We attributed these threat actors to APT41’s subgroup Earth Longzhi based on the following factors.

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Figure 15. Finding Earth Longzhi’s position in the APT41 organizational structure

Victimology

The affected regions and targeted sectors are countries of interest located in the East and Southeast Asia, which is close to the victimology identified in our research on another APT41 subgroup, Earth Baku.

Shared Cobalt Strike metadata with other APT41 subgroups

After checking all the metadata of the Cobalt Strike payloads, we found that most of payloads shared the same watermark, 426352781, and public key 9ee3e0425ade426af0cb07094aa29ebc. This watermark and public key combination is also used by Earth Baku and GroupCC, which are also believed to be subgroups of APT41. The identified watermark has not yet been attributed to other threat actors. The use of the same watermark and public key indicates Earth Longzhi sharesing the Cobalt Strike team server, as well as Cobalt Strike package and license with the other APT41 subgroups.

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Figure 16. Timeline of attacks with shared Cobalt Strike metadata

Code similarities of shellcode loaders and overlapping TTPs

We also found that the decryption algorithms in Symatic Loader and CroxLoader are quite similar to the one identified with GroupCC.  All of the said loaders use <(sub 0xA) XOR 0xCC> as their decryption algorithm. As for the similar TTPs, Earth Longzhi also adopted the Python Fastly CDN used by GroupCC to hide the actual command-and-control (C&C) server address. At the time we were analyzing Earth Longzhi, we did not find reports documenting the abuse of Python CDN, other than the GroupCC report by Team T5. Hence, we consider it as evidence of the relationship between Earth Longzhi and GroupCC.

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Figure 17. Decryption algorithm used by GroupCC (top), CroxLoader (left), and Symatic loader (bottom)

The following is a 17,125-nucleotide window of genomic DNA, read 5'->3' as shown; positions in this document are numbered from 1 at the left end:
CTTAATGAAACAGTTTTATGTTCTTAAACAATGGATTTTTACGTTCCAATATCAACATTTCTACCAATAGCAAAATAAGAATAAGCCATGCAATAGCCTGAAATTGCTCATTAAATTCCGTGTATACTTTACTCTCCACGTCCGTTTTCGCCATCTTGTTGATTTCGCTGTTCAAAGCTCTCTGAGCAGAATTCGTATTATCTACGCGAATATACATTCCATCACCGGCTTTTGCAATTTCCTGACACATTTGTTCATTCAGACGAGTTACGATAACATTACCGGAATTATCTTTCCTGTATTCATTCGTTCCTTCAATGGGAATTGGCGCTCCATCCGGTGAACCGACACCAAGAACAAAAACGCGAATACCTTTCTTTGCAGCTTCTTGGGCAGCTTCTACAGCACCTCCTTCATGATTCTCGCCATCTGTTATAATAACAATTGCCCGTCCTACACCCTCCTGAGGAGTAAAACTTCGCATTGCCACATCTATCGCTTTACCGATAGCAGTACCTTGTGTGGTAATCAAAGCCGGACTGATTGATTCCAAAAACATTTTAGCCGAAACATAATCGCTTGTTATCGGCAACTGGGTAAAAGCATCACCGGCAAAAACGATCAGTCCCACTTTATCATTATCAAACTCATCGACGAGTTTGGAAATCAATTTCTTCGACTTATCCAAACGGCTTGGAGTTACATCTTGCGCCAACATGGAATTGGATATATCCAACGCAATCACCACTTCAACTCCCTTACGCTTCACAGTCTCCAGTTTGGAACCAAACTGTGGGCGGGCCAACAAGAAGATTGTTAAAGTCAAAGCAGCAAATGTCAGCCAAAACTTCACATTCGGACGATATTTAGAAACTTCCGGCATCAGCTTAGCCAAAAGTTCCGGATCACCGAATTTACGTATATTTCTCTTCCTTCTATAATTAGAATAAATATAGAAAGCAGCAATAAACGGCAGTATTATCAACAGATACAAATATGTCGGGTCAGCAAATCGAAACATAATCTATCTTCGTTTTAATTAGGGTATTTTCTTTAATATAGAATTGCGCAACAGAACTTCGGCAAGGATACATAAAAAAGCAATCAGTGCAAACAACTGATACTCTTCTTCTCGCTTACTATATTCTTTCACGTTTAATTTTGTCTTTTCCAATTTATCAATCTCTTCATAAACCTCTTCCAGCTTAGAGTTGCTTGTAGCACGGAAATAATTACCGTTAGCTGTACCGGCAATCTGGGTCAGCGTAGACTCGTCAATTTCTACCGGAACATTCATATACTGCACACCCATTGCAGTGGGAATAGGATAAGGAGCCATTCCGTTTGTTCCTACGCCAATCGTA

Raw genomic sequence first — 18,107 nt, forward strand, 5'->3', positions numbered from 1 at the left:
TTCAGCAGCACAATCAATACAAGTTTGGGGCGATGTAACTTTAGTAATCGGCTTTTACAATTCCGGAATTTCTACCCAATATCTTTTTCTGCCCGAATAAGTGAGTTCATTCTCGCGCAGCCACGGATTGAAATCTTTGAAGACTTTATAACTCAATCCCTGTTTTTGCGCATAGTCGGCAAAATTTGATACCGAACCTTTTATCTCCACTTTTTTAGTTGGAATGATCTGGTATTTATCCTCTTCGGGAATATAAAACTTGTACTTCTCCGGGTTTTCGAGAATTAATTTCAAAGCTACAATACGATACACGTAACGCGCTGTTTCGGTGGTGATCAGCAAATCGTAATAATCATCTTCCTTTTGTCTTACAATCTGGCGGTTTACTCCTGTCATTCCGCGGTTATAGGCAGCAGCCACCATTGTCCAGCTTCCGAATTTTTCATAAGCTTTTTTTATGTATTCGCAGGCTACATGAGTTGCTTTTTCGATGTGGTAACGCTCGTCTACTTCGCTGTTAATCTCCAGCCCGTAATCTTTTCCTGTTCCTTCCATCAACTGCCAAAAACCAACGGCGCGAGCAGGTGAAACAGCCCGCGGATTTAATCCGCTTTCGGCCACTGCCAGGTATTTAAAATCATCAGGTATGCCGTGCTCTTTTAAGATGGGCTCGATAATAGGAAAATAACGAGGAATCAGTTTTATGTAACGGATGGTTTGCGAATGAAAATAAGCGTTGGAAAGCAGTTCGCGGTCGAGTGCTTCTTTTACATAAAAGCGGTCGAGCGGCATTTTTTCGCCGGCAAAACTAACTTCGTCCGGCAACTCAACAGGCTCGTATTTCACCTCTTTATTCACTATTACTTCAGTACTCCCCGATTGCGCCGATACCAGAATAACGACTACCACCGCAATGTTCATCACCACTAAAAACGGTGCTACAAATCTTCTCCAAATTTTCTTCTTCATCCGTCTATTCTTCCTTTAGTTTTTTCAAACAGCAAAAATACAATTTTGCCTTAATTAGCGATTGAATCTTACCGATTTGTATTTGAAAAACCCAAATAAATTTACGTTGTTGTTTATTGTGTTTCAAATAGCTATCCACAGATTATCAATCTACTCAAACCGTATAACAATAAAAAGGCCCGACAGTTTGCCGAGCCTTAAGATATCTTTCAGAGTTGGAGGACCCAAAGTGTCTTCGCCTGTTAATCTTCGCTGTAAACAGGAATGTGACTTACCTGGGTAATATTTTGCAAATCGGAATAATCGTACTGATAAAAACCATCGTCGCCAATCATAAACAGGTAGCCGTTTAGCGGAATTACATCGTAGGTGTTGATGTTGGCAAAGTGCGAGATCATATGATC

Conclusion

We profile Earth Longzhi as an APT group that mainly targets the Asia-Pacific region. After investigating two different campaigns, we verified that its target sectors are in industries pertinent to Asia-Pacific countries’ national security and economies. The activities in these campaigns show that the group   is knowledgeable on red-team operations. The group uses social engineering techniques to spread its malware and deploy customized hack tools to bypass the protection of security products and steal sensitive data from compromised machines. From an overall security perspective, it seems that Earth Longzhi is playing Hack The Box, an online platform for penetration testing, but in the real world.

APT41 groups are seemingly using less custom malware but are getting more accustomed to using more commodity malware such as Cobalt Strike. They are also now more focused on developing new loaders and hacking tools to bypass security products. AVBurner is a formidable example of this, as it disables solutions that still use the dated and vulnerable driver, while both ProcBurner and AVBurner focus on kernel-level security — a noticeable emerging pattern among APT groups and cybercrime. In addition, Earth Longzhi, as a subgroup of APT41, appears familiar with offensive security teams such as red teams.

In the process of attribution, we also discovered that the group uses shared Cobalt Strike licenses and imitates the TTPs used with other APT41 subgroups. The behavior of sharing tools between different groups could point to the following circumstances:

  1. These threat actors are no longer static groups. Although the organizational structure will keep changing from time to time, the tools will be inherited by the subsequent newly organized groups.
  2. The tool developers and campaign operators share the tools with their collaborator groups.

Following these indications, tool-based attribution and analysis will likely become more complicated and will be a challenge to threat researchers in figuring links among different groups. Researchers of APT groups and other cybercriminals will also have to consider other aspects and integrate collected information such as code similarities and victim profiles, among other technical characteristics for consideration. Security providers and solutions will also have to reassess and, if possible, avoid or disable the use of vulnerable drivers. At the very least, organizations’ security teams should be allowed to enable features such as monitoring of vulnerable driver installation, if available. Fortunately for researchers and operational security teams, these groups’ use of publicly available tools and previously deployed routines can be detected faster and can be tested using their TTPs.

Indicators of Compromise (IOCs)

Find the full list of IOCs here.

MITRE ATT&CK